emu

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emu

or

emeu

(both: ē`myo͞o), common name for a large, flightless bird of Australia, related to the cassowarycassowary
, common name for a flightless, swift-running, pugnacious forest bird of Australia and the Malay Archipelago, smaller than the ostrich and emu. The plumage is dark and glossy and the head and neck unfeathered, wattled, and brilliantly colored, with variations in the
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 and the ostrichostrich,
common name for a large flightless bird (Struthio camelus) of Africa and parts of SW Asia, allied to the rhea, the emu and the extinct moa. It is the largest of living birds; some males reach a height of 8 ft (244 cm) and weigh from 200 to 300 lb (90–135
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. There is only one living species, Dromaius novaehollandiae. It is 5 to 6 ft (150–180 cm) tall and a very swift runner. The head and neck are feathered. The six or seven dark green eggs, laid in a sandy pit, are sometimes incubated by the male and require 56 days to hatch. The emu is easily tamed. Emus are raised for meat and eggs, leather, and oil, which is rendered from their fat. The emu is classified in the phylum ChordataChordata
, phylum of animals having a notochord, or dorsal stiffening rod, as the chief internal skeletal support at some stage of their development. Most chordates are vertebrates (animals with backbones), but the phylum also includes some small marine invertebrate animals.
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, subphylum Vertebrata, class Aves, order Struthioniformes, family Dromaiidae.

emu

[′ē‚myü]
(electromagnetism)
(vertebrate zoology)
Dromiceius novae-hollandiae. An Australian ratite bird, the second largest living bird, characterized by rudimentary wings and a feathered head and neck without wattles.

emu

a large Australian flightless bird, Dromaius novaehollandiae, similar to the ostrich but with three-toed feet and grey or brown plumage: order Casuariiformes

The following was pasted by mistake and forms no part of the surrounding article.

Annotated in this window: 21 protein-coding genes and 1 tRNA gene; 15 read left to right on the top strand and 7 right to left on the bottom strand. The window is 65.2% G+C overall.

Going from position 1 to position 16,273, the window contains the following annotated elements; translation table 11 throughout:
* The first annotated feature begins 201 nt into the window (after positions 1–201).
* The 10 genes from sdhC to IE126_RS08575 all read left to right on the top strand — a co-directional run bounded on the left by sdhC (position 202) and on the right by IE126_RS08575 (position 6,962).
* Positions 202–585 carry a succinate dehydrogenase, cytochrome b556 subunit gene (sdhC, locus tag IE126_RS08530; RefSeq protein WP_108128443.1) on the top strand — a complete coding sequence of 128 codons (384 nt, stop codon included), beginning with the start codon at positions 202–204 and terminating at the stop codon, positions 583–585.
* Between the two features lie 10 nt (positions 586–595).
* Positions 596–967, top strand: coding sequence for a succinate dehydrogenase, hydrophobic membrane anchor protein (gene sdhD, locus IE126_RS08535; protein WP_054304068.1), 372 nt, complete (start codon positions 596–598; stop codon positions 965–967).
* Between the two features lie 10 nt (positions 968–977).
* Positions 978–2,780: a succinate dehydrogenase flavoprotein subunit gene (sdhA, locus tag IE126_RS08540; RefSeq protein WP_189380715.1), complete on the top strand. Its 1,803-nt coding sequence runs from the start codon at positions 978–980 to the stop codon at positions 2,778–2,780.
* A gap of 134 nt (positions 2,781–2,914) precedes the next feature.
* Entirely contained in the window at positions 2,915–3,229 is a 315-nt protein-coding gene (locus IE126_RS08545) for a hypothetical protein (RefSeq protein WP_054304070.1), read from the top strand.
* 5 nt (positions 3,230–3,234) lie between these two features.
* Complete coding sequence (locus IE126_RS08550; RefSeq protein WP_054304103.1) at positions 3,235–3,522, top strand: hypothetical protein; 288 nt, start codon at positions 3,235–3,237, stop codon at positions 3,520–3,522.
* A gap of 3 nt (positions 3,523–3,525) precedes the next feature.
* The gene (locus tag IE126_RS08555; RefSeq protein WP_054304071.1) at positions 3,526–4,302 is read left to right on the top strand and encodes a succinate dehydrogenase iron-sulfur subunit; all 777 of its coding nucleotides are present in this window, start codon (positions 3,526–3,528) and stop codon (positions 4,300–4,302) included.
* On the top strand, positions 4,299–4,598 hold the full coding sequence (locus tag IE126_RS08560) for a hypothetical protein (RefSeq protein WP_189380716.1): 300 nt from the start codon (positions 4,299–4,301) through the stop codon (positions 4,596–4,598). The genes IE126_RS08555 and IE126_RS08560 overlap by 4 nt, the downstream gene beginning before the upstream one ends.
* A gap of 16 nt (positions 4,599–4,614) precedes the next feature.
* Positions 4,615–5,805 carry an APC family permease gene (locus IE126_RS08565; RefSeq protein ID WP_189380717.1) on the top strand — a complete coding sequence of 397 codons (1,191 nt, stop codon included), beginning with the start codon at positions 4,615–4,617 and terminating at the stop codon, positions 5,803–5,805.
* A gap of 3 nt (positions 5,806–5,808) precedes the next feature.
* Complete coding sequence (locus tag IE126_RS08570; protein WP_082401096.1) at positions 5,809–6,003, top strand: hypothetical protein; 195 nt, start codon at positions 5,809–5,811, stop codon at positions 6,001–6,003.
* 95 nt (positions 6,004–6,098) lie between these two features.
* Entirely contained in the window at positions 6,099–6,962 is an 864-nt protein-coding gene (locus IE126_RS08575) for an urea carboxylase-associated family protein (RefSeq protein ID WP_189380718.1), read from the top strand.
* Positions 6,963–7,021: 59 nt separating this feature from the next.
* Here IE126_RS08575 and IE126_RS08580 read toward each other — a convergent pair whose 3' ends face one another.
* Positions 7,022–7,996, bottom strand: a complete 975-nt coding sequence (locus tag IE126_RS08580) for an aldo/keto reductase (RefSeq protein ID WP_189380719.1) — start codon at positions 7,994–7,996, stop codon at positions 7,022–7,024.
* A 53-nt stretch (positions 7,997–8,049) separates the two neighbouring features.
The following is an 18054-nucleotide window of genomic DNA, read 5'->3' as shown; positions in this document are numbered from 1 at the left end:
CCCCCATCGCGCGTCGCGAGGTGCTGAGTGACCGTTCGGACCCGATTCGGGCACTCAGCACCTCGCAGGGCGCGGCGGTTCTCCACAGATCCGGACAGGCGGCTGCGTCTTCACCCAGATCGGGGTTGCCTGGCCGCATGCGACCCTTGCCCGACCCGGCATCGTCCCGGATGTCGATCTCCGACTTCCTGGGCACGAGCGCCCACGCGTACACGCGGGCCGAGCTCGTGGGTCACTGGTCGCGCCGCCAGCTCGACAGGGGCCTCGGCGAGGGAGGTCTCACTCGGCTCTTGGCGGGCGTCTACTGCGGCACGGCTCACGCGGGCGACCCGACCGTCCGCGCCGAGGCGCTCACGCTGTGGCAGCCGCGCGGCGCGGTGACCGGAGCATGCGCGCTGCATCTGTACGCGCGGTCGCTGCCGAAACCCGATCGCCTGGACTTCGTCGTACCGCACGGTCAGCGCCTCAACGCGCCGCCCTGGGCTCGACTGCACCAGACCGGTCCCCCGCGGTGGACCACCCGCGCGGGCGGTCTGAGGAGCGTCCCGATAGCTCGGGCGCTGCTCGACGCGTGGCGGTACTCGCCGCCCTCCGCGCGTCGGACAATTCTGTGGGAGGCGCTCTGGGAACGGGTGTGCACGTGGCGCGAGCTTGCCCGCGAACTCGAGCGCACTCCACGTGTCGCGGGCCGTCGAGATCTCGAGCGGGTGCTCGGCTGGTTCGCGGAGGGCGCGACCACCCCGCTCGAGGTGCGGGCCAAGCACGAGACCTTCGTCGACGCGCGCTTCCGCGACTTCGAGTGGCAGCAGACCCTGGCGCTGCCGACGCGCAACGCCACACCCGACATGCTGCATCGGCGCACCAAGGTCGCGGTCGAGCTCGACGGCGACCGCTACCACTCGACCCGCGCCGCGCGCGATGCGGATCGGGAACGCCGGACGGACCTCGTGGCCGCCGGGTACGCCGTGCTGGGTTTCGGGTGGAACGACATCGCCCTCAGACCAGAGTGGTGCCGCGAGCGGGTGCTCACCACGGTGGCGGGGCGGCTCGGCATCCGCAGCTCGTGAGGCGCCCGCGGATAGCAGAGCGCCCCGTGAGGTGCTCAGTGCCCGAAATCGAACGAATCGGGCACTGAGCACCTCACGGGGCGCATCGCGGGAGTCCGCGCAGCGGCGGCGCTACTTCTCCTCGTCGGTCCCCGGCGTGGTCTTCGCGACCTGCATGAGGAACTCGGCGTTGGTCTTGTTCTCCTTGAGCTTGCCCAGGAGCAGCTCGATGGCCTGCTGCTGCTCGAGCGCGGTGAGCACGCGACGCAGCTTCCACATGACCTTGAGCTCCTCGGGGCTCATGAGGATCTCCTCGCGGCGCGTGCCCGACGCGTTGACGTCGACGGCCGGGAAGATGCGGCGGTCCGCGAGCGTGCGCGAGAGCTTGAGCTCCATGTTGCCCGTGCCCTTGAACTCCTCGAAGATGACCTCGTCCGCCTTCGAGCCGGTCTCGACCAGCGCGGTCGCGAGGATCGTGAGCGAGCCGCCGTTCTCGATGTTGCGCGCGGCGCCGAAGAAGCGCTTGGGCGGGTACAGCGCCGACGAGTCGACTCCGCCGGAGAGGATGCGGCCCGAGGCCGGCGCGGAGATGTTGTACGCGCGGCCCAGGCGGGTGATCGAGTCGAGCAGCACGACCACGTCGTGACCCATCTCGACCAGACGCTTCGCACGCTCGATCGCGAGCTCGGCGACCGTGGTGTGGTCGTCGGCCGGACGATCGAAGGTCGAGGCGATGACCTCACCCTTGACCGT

EMU

(Economic and Monetary Union) The consolidation of European currencies into one monetary unit called the "euro," which phased in on January 1, 1999. Accounting systems that dealt with the currencies of the participating countries had to deal with both native and euro values. On January 1, 2002, euro notes and coins were made available, with national currencies withdrawn by March 1 of that year. Public and private companies spent more than $150 billion (USD equivalent) modifying their information systems. As of January 1, 2015, the following countries use the euro:


Austria
Belgium
Cyprus
Estonia
Finland
France
Germany
Greece
Ireland
Italy
Latvia
Lithuania
Luxembourg
Malta
Netherlands
Portugal
Slovakia
Slovenia
Spain
References in periodicals archive ?
The main objective is to improve the utilization of EMU which means complete the given task with as few EMUs as possible.
"It could see the extinction of the coastal emu," said Whale.
Emus also appear to have potential to consume large quantities of agricultural crops and could conceivably become agricultural pests.
Sinead said their male emu is still keeping a close eye on his young charge who was born on Wednesday.
"I've met a lot of women who are raising emus because it's a way to earn money while staying at home with their kids," adds Liz.
It's called Nkx2.5 and it is found in an emu embryo, where it causes "wing reductions," according to a study in the journal (https://www.nature.com/articles/s41467-017-00112-7) Nature Communications.
The Lafayette County Sheriff's Department had been getting calls about a loose emu for days, but each time they tried to catch the big, flightless bird, it got away.
Emus need space to roam freely and if cornered, they can get aggressive by kicking their feet at the target.
ROD HULL'S widow Cher last night vowed that Emu will never peck anyone again - after it was revealed that she is to inherit the puppet following the comedian's tragic death.
Currently, ostriches, emus, and rheas are raised commercially in the United States.
But former EastEnder Dean Gaffney was more chicken than emu as he and music promoter David dressed up as the giant birds.